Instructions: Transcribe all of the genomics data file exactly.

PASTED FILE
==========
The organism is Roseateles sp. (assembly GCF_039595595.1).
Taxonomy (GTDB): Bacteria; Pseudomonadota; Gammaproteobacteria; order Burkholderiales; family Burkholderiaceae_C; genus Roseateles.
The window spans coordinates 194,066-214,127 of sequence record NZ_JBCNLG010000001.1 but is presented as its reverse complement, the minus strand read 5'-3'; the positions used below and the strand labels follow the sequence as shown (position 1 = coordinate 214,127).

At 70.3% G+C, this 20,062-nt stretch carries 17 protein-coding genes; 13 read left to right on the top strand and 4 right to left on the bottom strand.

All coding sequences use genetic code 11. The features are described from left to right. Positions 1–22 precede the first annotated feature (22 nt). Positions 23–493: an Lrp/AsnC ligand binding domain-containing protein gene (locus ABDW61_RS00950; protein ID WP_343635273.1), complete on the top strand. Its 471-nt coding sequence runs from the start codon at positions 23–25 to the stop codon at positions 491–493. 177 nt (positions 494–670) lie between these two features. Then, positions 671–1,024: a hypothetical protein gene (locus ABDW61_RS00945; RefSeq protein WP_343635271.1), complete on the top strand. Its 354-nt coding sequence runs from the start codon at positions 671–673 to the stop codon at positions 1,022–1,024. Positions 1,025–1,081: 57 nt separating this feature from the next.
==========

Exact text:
The organism is Roseateles sp. (assembly GCF_039595595.1).
Taxonomy (GTDB): Bacteria; Pseudomonadota; Gammaproteobacteria; order Burkholderiales; family Burkholderiaceae_C; genus Roseateles.
The window spans coordinates 194,066-214,127 of sequence record NZ_JBCNLG010000001.1 but is presented as its reverse complement, the minus strand read 5'-3'; the positions used below and the strand labels follow the sequence as shown (position 1 = coordinate 214,127).

At 70.3% G+C, this 20,062-nt stretch carries 17 protein-coding genes; 13 read left to right on the top strand and 4 right to left on the bottom strand.

All coding sequences use genetic code 11. The features are described from left to right. Positions 1–22 precede the first annotated feature (22 nt). Positions 23–493: an Lrp/AsnC ligand binding domain-containing protein gene (locus ABDW61_RS00950; protein ID WP_343635273.1), complete on the top strand. Its 471-nt coding sequence runs from the start codon at positions 23–25 to the stop codon at positions 491–493. 177 nt (positions 494–670) lie between these two features. Then, positions 671–1,024: a hypothetical protein gene (locus ABDW61_RS00945; RefSeq protein WP_343635271.1), complete on the top strand. Its 354-nt coding sequence runs from the start codon at positions 671–673 to the stop codon at positions 1,022–1,024. Positions 1,025–1,081: 57 nt separating this feature from the next.